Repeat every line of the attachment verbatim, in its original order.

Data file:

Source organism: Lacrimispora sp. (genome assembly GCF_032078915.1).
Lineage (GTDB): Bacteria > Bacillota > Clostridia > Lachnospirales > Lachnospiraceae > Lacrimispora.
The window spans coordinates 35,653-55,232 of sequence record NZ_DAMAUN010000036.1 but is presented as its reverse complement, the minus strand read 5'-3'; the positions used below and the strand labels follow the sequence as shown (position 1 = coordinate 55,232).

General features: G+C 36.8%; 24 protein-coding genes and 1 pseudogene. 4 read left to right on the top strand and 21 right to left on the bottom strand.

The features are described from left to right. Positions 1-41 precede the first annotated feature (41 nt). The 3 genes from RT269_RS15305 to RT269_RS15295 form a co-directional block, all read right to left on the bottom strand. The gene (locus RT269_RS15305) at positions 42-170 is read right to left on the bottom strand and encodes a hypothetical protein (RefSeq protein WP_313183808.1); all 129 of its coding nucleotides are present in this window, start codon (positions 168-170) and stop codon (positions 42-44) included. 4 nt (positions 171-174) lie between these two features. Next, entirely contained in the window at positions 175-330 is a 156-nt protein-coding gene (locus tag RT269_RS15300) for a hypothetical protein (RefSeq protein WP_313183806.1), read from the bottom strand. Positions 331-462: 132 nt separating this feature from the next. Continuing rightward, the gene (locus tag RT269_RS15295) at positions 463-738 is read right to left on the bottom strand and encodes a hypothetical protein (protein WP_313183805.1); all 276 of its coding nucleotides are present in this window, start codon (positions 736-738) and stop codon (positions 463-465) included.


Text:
Source organism: Lacrimispora sp. (genome assembly GCF_032078915.1).
Lineage (GTDB): Bacteria > Bacillota > Clostridia > Lachnospirales > Lachnospiraceae > Lacrimispora.
The window spans coordinates 35,653-55,232 of sequence record NZ_DAMAUN010000036.1 but is presented as its reverse complement, the minus strand read 5'-3'; the positions used below and the strand labels follow the sequence as shown (position 1 = coordinate 55,232).

General features: G+C 36.8%; 24 protein-coding genes and 1 pseudogene. 4 read left to right on the top strand and 21 right to left on the bottom strand.

The features are described from left to right. Positions 1-41 precede the first annotated feature (41 nt). The 3 genes from RT269_RS15305 to RT269_RS15295 form a co-directional block, all read right to left on the bottom strand. The gene (locus RT269_RS15305) at positions 42-170 is read right to left on the bottom strand and encodes a hypothetical protein (RefSeq protein WP_313183808.1); all 129 of its coding nucleotides are present in this window, start codon (positions 168-170) and stop codon (positions 42-44) included. 4 nt (positions 171-174) lie between these two features. Next, entirely contained in the window at positions 175-330 is a 156-nt protein-coding gene (locus tag RT269_RS15300) for a hypothetical protein (RefSeq protein WP_313183806.1), read from the bottom strand. Positions 331-462: 132 nt separating this feature from the next. Continuing rightward, the gene (locus tag RT269_RS15295) at positions 463-738 is read right to left on the bottom strand and encodes a hypothetical protein (protein WP_313183805.1); all 276 of its coding nucleotides are present in this window, start codon (positions 736-738) and stop codon (positions 463-465) included.